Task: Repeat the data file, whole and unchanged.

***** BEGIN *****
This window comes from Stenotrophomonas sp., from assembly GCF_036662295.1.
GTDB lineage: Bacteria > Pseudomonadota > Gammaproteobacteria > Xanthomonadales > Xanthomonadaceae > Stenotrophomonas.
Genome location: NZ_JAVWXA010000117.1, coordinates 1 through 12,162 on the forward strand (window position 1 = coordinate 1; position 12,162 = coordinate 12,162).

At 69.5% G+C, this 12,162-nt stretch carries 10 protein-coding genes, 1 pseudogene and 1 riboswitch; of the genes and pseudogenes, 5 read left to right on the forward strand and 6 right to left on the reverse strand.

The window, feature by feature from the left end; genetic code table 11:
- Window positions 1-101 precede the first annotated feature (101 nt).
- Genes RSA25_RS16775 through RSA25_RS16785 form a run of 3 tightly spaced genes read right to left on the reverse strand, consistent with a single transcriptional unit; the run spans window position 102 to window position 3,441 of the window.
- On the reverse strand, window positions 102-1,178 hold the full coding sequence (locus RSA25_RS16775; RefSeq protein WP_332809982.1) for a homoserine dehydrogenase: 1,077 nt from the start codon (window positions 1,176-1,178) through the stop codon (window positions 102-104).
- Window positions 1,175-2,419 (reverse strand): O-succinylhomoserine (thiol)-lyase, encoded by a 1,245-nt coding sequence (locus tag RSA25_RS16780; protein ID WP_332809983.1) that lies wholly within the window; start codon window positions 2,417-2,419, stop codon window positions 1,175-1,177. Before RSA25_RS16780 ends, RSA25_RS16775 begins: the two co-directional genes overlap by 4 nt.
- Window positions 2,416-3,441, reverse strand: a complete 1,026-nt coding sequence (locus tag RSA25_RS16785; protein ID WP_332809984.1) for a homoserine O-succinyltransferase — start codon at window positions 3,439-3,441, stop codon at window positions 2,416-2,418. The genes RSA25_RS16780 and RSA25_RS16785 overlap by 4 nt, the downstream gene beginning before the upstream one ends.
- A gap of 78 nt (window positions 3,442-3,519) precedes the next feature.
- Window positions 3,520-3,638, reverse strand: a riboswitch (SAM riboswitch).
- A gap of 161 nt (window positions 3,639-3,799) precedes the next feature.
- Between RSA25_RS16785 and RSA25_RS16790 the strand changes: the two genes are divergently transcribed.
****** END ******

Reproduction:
This window comes from Stenotrophomonas sp., from assembly GCF_036662295.1.
GTDB lineage: Bacteria > Pseudomonadota > Gammaproteobacteria > Xanthomonadales > Xanthomonadaceae > Stenotrophomonas.
Genome location: NZ_JAVWXA010000117.1, coordinates 1 through 12,162 on the forward strand (window position 1 = coordinate 1; position 12,162 = coordinate 12,162).

At 69.5% G+C, this 12,162-nt stretch carries 10 protein-coding genes, 1 pseudogene and 1 riboswitch; of the genes and pseudogenes, 5 read left to right on the forward strand and 6 right to left on the reverse strand.

The window, feature by feature from the left end; genetic code table 11:
- Window positions 1-101 precede the first annotated feature (101 nt).
- Genes RSA25_RS16775 through RSA25_RS16785 form a run of 3 tightly spaced genes read right to left on the reverse strand, consistent with a single transcriptional unit; the run spans window position 102 to window position 3,441 of the window.
- On the reverse strand, window positions 102-1,178 hold the full coding sequence (locus RSA25_RS16775; RefSeq protein WP_332809982.1) for a homoserine dehydrogenase: 1,077 nt from the start codon (window positions 1,176-1,178) through the stop codon (window positions 102-104).
- Window positions 1,175-2,419 (reverse strand): O-succinylhomoserine (thiol)-lyase, encoded by a 1,245-nt coding sequence (locus tag RSA25_RS16780; protein ID WP_332809983.1) that lies wholly within the window; start codon window positions 2,417-2,419, stop codon window positions 1,175-1,177. Before RSA25_RS16780 ends, RSA25_RS16775 begins: the two co-directional genes overlap by 4 nt.
- Window positions 2,416-3,441, reverse strand: a complete 1,026-nt coding sequence (locus tag RSA25_RS16785; protein ID WP_332809984.1) for a homoserine O-succinyltransferase — start codon at window positions 3,439-3,441, stop codon at window positions 2,416-2,418. The genes RSA25_RS16780 and RSA25_RS16785 overlap by 4 nt, the downstream gene beginning before the upstream one ends.
- A gap of 78 nt (window positions 3,442-3,519) precedes the next feature.
- Window positions 3,520-3,638, reverse strand: a riboswitch (SAM riboswitch).
- A gap of 161 nt (window positions 3,639-3,799) precedes the next feature.
- Between RSA25_RS16785 and RSA25_RS16790 the strand changes: the two genes are divergently transcribed.